It worked. Yay.
Ron Dahlke arrived to consult. Jose alerted Ron to the belly in the drain line. Steven asked Ron to research a technique that “re-lines” the inside of the existing pipe — as an alternative to trenching under the foundation by hand, digging out the old pipe, replacing the old pipe with PVC, backfilling the trench — a labor-intensive process that takes weeks and costs multiple tens of thousands of dollars. The alternative approach sandblasts corrosion out of the old cast-iron pipe, sprays an epoxy onto the interior walls of the pipes, inserts a balloon into the pipe to hold the epoxy to the walls of the pipe, deflates and removes the balloon — and reportedly leaves behind a cast-iron pipe that is lined with a PVC-like material to which nothing adheres, which means the crap flows to the sewer line at the street — as it is supposed to operate.
We don’t want to have to do this again in six months.
The hot and cold water at the shower heads in the mudroom, upstairs hall and master bath were reversed. This appears to now be fixed. Nick and Blake conclude that quality control did not actually test the plumbing for errors.
Water pressure to the wand shower head in the master bath, nearly non-existent, appears to be fixed.
The drains in the master sink are now centered.
The pot filler above the kitchen cooktop appears to be as close to level as Barry can make it, since the wall is not perfectly plumb; it will always appear to be slightly askew.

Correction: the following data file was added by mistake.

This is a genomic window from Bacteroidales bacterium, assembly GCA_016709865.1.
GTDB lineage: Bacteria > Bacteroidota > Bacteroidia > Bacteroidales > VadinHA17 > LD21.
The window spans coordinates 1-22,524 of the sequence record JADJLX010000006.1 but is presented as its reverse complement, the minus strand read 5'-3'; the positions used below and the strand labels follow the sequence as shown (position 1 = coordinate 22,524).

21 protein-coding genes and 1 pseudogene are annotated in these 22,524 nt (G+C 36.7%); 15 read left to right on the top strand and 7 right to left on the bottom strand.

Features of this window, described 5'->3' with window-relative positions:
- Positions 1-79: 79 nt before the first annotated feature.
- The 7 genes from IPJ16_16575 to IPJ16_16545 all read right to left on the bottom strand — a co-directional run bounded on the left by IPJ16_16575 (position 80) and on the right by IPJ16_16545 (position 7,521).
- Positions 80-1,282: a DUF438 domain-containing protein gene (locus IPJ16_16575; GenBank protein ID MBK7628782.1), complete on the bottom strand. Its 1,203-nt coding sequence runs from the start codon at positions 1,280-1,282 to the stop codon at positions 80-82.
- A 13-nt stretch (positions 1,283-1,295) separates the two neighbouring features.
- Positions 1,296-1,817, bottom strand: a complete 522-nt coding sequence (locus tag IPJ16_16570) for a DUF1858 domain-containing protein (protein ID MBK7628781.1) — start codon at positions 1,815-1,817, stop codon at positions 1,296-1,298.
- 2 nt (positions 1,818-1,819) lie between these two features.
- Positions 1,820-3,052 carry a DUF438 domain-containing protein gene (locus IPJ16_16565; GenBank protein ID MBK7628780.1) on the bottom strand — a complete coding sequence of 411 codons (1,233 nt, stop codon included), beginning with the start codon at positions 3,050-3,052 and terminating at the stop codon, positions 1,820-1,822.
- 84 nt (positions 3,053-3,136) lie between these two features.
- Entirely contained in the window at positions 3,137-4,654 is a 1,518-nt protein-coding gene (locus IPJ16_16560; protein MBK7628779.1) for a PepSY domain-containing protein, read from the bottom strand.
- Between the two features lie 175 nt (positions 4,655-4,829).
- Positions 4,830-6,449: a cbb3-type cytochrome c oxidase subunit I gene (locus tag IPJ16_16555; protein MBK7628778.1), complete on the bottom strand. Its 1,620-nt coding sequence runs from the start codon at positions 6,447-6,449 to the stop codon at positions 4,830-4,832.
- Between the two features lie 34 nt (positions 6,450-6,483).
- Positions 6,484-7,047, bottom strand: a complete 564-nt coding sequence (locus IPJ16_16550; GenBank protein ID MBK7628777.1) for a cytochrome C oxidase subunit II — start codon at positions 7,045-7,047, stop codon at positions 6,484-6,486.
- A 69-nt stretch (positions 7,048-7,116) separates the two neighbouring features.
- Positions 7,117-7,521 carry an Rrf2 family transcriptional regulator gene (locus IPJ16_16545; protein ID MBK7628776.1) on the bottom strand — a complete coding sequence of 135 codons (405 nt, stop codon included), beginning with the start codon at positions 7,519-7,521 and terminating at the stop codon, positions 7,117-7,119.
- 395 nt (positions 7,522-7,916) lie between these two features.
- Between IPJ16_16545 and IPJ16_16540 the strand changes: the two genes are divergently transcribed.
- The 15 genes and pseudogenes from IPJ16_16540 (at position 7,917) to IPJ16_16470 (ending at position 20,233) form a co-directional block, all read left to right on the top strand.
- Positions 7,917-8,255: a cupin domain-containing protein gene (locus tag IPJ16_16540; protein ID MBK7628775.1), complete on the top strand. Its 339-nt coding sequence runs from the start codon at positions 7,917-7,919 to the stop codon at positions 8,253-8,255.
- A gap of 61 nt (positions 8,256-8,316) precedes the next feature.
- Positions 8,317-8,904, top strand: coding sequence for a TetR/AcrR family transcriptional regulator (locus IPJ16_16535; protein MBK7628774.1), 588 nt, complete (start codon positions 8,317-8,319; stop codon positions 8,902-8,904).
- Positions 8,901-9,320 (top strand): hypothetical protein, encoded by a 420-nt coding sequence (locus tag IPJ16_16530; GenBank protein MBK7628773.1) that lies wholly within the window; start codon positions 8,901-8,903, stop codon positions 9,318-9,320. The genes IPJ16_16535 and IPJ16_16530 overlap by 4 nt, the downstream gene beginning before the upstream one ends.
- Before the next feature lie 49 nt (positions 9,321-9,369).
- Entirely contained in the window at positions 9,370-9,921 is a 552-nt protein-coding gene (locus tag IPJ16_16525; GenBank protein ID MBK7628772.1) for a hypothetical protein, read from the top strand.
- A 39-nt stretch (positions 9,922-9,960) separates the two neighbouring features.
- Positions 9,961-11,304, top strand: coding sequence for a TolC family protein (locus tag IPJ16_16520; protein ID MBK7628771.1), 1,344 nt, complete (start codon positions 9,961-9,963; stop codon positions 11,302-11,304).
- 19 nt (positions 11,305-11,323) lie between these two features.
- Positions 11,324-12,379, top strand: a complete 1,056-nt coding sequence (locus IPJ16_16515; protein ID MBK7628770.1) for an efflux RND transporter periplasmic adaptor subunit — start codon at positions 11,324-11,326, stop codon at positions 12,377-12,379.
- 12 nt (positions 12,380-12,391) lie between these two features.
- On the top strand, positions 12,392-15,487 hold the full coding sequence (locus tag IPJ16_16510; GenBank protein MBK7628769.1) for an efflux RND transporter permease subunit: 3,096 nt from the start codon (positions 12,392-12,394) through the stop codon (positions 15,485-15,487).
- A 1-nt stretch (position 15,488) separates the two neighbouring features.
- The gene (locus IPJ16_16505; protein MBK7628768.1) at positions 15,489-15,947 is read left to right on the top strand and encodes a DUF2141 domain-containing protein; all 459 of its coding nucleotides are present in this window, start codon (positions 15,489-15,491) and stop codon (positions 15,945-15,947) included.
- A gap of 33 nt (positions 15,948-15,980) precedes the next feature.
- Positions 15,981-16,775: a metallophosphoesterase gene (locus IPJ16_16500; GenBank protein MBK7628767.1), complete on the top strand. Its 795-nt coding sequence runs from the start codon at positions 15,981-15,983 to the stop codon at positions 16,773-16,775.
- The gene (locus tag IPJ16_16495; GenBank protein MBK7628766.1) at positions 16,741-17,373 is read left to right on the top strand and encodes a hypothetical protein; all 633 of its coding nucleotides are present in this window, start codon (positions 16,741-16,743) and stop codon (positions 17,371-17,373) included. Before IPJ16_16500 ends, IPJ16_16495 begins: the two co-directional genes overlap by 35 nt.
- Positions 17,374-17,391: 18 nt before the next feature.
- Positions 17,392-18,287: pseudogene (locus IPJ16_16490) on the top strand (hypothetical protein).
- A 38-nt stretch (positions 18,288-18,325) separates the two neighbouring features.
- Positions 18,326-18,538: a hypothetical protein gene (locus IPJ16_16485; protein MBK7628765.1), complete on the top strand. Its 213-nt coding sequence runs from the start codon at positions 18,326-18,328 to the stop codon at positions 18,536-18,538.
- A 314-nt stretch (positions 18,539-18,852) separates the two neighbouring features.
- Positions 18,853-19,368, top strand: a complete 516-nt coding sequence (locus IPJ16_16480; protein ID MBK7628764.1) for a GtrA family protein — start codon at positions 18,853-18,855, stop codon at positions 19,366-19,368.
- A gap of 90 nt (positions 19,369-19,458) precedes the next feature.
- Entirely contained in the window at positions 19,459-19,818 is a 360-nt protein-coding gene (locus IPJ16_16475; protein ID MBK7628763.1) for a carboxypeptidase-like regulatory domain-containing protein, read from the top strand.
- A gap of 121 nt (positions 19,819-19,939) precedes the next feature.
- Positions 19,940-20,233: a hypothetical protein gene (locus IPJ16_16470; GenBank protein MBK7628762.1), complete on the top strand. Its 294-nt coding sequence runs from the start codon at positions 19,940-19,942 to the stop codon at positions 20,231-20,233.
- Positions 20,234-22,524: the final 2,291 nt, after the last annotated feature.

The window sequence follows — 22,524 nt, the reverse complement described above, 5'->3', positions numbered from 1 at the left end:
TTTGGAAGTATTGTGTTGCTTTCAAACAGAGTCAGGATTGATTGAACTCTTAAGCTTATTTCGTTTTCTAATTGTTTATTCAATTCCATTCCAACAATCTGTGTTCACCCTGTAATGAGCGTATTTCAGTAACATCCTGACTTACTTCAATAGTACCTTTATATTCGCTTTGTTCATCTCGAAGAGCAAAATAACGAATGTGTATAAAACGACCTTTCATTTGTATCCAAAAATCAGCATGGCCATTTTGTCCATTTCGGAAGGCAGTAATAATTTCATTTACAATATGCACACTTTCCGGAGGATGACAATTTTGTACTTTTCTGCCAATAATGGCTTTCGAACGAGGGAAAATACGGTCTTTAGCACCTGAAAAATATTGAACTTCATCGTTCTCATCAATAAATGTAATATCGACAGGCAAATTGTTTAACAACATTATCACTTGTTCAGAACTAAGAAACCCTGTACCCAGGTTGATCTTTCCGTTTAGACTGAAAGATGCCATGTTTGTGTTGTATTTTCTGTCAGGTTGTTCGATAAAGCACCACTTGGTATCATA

The drain line to the downstairs tankless water heater is adjusted to spill less water into the emergency drain pan under the unit; Nick and Blake did not have a supply of pex tubing to adjust the drain line under the upstairs tankless heater and will have to return.
Noah arrived in a Custom Plumbing van about 830 am, with Blake, new to this gig at Emerald Hill. Tim pulled up seconds later in his truck. And they set to work resurrecting the whole-house cleanout that was, for some reason, never searched for, never identified, during seven months of construction.
There’s a classic science fiction movie, The Blob.
Emerald Hill is not Downington, but the alien blob did attack — and we don’t know yet whether the attack is over.
Eight to 12 feet of gelatinous, clear, mystery gunk lodged in the main drain line under the house, extending from under the pantry to under Steven’s office, toward the street. It plugged the line. The toilet and shower in the mudroom bath blocked up. There was a flood.